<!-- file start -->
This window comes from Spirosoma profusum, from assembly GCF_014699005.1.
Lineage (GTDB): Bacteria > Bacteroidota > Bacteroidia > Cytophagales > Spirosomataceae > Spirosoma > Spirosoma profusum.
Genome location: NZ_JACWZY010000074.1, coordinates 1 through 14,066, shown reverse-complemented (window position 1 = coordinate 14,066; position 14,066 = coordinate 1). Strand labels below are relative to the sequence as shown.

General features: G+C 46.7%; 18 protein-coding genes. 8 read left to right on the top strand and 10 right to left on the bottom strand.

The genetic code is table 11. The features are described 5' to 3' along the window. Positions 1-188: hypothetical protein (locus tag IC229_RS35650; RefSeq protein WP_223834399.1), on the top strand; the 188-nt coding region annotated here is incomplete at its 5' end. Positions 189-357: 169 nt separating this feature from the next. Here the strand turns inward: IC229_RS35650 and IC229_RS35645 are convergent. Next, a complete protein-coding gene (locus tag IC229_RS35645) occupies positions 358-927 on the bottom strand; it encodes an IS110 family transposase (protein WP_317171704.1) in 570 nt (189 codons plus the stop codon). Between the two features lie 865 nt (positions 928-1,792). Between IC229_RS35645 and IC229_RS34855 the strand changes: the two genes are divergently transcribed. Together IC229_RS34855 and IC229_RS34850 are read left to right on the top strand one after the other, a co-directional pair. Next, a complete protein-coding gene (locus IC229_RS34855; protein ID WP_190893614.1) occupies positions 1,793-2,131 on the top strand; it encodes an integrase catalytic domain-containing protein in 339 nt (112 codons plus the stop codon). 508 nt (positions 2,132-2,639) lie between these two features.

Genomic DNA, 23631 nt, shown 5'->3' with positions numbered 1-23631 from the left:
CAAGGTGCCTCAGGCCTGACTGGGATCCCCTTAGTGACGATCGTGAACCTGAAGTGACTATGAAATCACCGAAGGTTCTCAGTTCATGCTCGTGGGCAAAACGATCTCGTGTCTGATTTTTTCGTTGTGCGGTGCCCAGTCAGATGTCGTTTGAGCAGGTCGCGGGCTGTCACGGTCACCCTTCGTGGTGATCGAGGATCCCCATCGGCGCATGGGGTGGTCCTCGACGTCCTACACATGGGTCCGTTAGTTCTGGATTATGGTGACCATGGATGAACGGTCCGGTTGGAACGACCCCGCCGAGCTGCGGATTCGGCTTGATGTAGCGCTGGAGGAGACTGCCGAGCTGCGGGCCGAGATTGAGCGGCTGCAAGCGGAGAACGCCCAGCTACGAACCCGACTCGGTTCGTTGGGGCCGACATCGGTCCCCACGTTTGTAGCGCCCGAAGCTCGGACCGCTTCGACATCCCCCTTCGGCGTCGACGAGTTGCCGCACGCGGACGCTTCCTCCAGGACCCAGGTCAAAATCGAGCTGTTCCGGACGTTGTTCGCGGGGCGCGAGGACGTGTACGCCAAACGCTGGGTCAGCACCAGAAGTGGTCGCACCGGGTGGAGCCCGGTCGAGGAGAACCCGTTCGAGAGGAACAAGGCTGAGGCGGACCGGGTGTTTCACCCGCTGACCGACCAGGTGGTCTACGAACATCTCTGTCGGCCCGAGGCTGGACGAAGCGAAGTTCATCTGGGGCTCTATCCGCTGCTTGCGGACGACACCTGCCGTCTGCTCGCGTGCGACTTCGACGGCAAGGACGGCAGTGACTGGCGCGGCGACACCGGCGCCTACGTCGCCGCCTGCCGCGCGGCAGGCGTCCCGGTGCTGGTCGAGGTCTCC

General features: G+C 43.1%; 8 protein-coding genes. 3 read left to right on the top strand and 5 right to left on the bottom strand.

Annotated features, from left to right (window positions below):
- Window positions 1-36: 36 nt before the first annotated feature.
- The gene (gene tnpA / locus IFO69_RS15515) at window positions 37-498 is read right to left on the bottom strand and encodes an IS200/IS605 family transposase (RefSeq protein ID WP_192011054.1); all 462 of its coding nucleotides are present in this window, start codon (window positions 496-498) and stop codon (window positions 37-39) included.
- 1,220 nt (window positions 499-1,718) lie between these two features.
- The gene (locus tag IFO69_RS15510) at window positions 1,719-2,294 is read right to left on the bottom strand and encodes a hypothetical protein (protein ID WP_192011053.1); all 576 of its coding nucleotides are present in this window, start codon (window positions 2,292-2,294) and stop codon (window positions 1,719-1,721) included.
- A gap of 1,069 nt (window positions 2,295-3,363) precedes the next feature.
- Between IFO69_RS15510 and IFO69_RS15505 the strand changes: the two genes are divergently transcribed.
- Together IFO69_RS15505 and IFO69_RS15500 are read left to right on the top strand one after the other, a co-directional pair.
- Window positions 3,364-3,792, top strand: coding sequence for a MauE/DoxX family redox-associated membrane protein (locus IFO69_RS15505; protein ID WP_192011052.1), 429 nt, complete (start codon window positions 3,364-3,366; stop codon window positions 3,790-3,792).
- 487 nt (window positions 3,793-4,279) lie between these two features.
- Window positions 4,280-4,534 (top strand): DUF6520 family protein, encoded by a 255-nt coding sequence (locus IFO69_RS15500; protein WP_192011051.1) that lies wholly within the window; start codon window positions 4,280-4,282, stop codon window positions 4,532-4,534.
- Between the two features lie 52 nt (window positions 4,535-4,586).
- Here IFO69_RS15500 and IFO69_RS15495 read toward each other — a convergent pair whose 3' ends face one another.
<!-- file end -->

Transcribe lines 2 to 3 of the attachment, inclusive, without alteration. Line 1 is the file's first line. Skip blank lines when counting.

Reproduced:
Lineage (GTDB): Bacteria > Bacteroidota > Bacteroidia > Cytophagales > Spirosomataceae > Spirosoma > Spirosoma profusum.
Genome location: NZ_JACWZY010000074.1, coordinates 1 through 14,066, shown reverse-complemented (window position 1 = coordinate 14,066; position 14,066 = coordinate 1). Strand labels below are relative to the sequence as shown.